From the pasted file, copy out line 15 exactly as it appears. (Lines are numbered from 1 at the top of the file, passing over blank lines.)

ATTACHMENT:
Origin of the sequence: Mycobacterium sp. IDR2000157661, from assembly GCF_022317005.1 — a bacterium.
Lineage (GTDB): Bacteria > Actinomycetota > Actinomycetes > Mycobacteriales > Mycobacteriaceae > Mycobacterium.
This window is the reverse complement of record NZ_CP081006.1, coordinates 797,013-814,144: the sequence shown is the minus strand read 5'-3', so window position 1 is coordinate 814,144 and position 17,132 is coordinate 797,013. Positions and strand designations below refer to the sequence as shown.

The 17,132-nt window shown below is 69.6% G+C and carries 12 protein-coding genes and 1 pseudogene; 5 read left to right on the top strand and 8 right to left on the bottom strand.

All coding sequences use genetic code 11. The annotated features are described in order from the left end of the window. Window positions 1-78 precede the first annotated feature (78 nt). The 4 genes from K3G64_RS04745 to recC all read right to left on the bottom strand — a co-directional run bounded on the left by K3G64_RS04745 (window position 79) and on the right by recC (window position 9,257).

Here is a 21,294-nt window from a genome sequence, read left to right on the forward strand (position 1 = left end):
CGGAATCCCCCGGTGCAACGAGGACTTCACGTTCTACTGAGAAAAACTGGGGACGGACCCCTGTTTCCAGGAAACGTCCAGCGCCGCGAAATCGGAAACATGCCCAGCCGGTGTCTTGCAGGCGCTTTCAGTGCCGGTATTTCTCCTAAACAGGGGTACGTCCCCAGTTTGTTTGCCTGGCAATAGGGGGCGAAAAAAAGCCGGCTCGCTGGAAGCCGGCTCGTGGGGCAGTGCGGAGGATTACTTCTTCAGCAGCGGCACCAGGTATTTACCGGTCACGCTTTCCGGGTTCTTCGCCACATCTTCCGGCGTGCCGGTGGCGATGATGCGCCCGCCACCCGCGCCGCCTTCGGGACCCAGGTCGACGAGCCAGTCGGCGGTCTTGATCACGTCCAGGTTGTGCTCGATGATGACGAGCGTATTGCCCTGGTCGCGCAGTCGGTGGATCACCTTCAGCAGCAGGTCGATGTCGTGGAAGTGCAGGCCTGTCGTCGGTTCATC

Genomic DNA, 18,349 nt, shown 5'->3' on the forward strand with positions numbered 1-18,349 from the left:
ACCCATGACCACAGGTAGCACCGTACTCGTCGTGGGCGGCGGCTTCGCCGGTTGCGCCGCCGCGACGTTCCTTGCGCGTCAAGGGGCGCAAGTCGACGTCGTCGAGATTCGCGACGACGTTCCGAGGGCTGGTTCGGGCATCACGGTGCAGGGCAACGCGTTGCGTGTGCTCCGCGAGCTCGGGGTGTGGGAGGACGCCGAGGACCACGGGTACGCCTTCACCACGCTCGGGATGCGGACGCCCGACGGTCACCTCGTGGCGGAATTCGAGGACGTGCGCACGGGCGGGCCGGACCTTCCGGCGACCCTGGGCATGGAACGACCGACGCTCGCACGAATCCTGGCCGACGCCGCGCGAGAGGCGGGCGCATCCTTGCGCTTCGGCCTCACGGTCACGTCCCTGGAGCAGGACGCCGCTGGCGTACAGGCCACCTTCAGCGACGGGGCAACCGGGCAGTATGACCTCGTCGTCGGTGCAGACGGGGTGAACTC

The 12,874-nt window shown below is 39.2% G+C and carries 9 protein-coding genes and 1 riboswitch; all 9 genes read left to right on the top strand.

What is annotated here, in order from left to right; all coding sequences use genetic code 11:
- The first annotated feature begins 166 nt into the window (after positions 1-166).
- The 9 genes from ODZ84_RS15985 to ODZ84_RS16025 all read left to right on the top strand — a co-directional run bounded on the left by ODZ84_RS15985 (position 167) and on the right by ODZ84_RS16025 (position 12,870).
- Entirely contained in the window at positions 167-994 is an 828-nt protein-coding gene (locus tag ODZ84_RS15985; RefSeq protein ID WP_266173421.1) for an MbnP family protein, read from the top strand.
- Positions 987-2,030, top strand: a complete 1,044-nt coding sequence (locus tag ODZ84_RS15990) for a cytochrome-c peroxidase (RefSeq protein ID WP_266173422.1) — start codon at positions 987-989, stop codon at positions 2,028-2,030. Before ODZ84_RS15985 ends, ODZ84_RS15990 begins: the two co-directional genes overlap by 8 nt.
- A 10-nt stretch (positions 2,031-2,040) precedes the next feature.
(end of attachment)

- Positions 987-2,030, top strand: a complete 1,044-nt coding sequence (locus tag ODZ84_RS15990) for a cytochrome-c peroxidase (RefSeq protein ID WP_266173422.1) — start codon at positions 987-989, stop codon at positions 2,028-2,030. Before ODZ84_RS15985 ends, ODZ84_RS15990 begins: the two co-directional genes overlap by 8 nt.